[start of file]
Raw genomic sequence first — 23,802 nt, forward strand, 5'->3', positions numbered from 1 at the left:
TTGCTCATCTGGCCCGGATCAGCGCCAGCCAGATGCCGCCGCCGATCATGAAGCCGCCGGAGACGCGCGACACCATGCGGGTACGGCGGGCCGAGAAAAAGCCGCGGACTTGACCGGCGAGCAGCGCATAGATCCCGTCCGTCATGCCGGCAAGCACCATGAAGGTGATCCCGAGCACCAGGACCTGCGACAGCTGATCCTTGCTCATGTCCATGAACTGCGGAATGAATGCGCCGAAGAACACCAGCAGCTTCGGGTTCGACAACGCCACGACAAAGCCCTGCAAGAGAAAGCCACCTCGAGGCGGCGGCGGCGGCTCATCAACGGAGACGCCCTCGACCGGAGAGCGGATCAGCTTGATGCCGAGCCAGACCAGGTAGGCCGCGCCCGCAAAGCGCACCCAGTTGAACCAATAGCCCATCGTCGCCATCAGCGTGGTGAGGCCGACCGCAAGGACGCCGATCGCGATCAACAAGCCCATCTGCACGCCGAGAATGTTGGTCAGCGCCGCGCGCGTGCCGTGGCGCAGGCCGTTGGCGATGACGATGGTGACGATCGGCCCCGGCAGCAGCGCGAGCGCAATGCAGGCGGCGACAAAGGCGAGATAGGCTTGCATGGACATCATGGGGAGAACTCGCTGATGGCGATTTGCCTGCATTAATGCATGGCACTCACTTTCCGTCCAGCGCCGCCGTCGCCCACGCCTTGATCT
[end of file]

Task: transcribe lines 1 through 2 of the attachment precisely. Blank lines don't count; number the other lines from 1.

Raw genomic sequence first — 23,802 nt, forward strand, 5'->3', positions numbered from 1 at the left:
TTGCTCATCTGGCCCGGATCAGCGCCAGCCAGATGCCGCCGCCGATCATGAAGCCGCCGGAGACGCGCGACACCATGCGGGTACGGCGGGCCGAGAAAAAGCCGCGGACTTGACCGGCGAGCAGCGCATAGATCCCGTCCGTCATGCCGGCAAGCACCATGAAGGTGATCCCGAGCACCAGGACCTGCGACAGCTGATCCTTGCTCATGTCCATGAACTGCGGAATGAATGCGCCGAAGAACACCAGCAGCTTCGGGTTCGACAACGCCACGACAAAGCCCTGCAAGAGAAAGCCACCTCGAGGCGGCGGCGGCGGCTCATCAACGGAGACGCCCTCGACCGGAGAGCGGATCAGCTTGATGCCGAGCCAGACCAGGTAGGCCGCGCCCGCAAAGCGCACCCAGTTGAACCAATAGCCCATCGTCGCCATCAGCGTGGTGAGGCCGACCGCAAGGACGCCGATCGCGATCAACAAGCCCATCTGCACGCCGAGAATGTTGGTCAGCGCCGCGCGCGTGCCGTGGCGCAGGCCGTTGGCGATGACGATGGTGACGATCGGCCCCGGCAGCAGCGCGAGCGCAATGCAGGCGGCGACAAAGGCGAGATAGGCTTGCATGGACATCATGGGGAGAACTCGCTGATGGCGATTTGCCTGCATTAATGCATGGCACTCACTTTCCGTCCAGCGCCGCCGTCGCCCACGCCTTGATCT